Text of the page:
US central bank cuts rates
Federal Reserve cuts rate for seventh time in eight months amid recession fears.
“Recent information indicates that economic activity remains weak,” the Federal Reserve said in a statement.
“Household and business spending has been subdued … labour markets have softened further, financial markets remain under considerable stress and tight credit conditions and the deepening housing contraction are likely to weigh on economic growth over the next few quarters.”
US to enter recession later this year, with only mild recovery in 2009, IMF says
In April, US jobless percentage reached new high of 5.1 per cent
US Federal Reserve has cut rates seven times since last September in bid to halt financial slowdown
IMF says global losses from mortgage subprime crisis could top $945bn
Biggest losses include $18bn for Citigroup and $14.1bn for Merrill Lynch
George Bush, US president, signed $167bn stimulus package to combat financial crisis in February
Sources: IMF, company reports, US Department of Labour
The US stock market rose sharply on the bank’s decision, with the Dow Jones up 136 points to 12,968, before closing 12 points down.
Al Jazeera correspondent John Terrett said that the move by the Federal Reserve was widely expected and reflects the fact that the bank sees the prospect of a US recession as a very real threat.
Financial markets had assumed this latest cut would be the last in the series, yet the bank said it has left all options open, which is why the dollar has still gone down and the price of oil has still gone up, our correspondent added.
The US economy has been battered in recent months by a downturn in the housing market and the ongoing subprime mortgage crisis, in which people were offered mortgage deals they could not afford to repay.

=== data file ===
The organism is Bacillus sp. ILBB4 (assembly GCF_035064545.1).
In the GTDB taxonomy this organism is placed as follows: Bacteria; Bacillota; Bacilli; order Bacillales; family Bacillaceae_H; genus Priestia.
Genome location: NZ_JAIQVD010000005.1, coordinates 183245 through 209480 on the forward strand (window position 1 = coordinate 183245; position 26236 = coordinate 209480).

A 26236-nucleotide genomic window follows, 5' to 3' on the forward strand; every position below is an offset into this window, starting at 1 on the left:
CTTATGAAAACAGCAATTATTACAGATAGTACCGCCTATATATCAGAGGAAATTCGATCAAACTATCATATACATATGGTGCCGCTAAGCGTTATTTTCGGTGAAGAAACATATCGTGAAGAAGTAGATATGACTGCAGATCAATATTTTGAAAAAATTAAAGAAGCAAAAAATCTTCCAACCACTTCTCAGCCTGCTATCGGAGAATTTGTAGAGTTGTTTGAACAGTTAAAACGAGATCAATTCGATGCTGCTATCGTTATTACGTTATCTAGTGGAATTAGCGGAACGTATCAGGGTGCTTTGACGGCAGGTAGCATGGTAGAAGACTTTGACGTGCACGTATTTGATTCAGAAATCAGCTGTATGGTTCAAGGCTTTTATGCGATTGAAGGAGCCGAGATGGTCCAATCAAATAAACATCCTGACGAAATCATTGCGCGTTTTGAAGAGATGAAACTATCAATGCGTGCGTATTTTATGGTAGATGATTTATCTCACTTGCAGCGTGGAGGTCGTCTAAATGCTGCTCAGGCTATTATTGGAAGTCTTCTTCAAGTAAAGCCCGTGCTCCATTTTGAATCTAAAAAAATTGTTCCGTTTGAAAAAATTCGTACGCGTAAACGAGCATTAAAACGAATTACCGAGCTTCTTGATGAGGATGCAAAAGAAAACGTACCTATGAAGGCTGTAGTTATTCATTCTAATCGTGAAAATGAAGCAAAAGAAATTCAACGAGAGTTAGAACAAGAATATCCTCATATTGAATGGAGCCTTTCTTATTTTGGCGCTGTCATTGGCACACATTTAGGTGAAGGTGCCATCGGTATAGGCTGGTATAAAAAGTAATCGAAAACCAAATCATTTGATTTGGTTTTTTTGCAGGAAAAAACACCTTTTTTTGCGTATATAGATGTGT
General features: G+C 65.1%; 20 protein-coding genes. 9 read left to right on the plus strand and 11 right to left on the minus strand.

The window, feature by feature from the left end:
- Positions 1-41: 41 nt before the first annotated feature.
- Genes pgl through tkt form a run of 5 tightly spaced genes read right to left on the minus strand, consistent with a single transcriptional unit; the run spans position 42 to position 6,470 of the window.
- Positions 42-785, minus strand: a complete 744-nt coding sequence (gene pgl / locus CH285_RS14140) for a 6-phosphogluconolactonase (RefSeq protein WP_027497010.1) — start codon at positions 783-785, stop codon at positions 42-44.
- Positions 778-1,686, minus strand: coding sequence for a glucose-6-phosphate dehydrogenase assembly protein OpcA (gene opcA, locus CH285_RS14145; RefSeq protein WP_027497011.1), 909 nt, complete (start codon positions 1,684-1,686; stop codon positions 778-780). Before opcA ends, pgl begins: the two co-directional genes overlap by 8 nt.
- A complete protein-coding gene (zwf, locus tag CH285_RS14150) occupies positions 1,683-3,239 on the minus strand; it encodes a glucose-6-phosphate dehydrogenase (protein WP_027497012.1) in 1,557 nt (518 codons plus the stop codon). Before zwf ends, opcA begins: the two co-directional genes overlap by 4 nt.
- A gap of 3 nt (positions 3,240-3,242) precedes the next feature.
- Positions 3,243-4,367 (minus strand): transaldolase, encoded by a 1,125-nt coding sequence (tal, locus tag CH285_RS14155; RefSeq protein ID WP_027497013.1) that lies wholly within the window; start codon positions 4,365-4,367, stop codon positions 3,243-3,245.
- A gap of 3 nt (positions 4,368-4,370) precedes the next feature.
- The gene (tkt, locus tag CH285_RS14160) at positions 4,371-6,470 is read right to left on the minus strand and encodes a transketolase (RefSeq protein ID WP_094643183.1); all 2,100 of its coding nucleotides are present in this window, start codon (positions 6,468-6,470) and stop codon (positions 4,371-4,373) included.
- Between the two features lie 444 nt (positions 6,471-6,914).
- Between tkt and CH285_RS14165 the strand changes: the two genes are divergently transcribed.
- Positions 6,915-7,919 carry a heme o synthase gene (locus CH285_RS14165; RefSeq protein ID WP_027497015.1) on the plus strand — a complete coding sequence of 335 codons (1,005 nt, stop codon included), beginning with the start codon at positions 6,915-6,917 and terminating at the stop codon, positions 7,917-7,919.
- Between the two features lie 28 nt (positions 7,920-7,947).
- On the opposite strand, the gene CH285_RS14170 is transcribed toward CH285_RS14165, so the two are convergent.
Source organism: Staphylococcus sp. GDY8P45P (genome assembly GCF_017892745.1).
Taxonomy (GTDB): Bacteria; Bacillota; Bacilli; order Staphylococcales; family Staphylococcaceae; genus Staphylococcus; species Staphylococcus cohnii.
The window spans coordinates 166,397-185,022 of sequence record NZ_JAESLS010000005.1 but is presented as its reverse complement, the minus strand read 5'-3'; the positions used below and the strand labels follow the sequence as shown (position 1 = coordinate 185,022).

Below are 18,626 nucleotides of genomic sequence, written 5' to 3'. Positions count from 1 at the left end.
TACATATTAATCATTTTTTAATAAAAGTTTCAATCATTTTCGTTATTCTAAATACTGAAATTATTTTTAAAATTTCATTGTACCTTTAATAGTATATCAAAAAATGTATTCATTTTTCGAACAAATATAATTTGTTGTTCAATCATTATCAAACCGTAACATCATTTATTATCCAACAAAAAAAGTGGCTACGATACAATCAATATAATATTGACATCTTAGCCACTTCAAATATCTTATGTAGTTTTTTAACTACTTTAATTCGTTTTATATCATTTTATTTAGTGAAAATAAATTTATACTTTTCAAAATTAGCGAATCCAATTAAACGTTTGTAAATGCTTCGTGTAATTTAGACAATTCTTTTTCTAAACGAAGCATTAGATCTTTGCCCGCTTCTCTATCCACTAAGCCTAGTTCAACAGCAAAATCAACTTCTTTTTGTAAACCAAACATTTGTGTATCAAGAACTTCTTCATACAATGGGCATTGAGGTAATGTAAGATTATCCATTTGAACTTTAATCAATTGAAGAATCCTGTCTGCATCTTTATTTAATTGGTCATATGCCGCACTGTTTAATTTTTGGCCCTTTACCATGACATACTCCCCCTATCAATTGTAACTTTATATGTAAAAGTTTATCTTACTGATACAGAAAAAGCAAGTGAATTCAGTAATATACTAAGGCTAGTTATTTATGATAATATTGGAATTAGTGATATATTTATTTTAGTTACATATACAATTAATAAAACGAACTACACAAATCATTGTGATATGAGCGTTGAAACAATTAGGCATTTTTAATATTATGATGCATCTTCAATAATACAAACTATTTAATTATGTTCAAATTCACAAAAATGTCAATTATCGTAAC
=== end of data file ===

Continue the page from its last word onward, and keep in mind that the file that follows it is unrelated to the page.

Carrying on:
The US central bank also said in its statement it would continue to monitor inflation, stating concerns that “uncertainty about the inflation outlook remains high”.
On April 2 Ben Bernanke, chairman of the Federal Reserve, told US Congress that a “recession is possible,” adding that the bank believed there might be a “slight contraction” in the economy in the first six months of the year.
While many economists believe the US to already be in a recession, the expectation is that it will be a short one that could end this summer.
If this is the case, many analysts believe the central bank may hold rates steady for the rest of this year and cut rates next year when the economy is on sounder footing.
This week the first batch of rebate cheques, totalling more than $100bn, were sent to US citizens, a factor that is expected to boost spending.
The rebate cheques formed part of a $150bn economic stimulus package signed into law by George Bush, the US president, in February.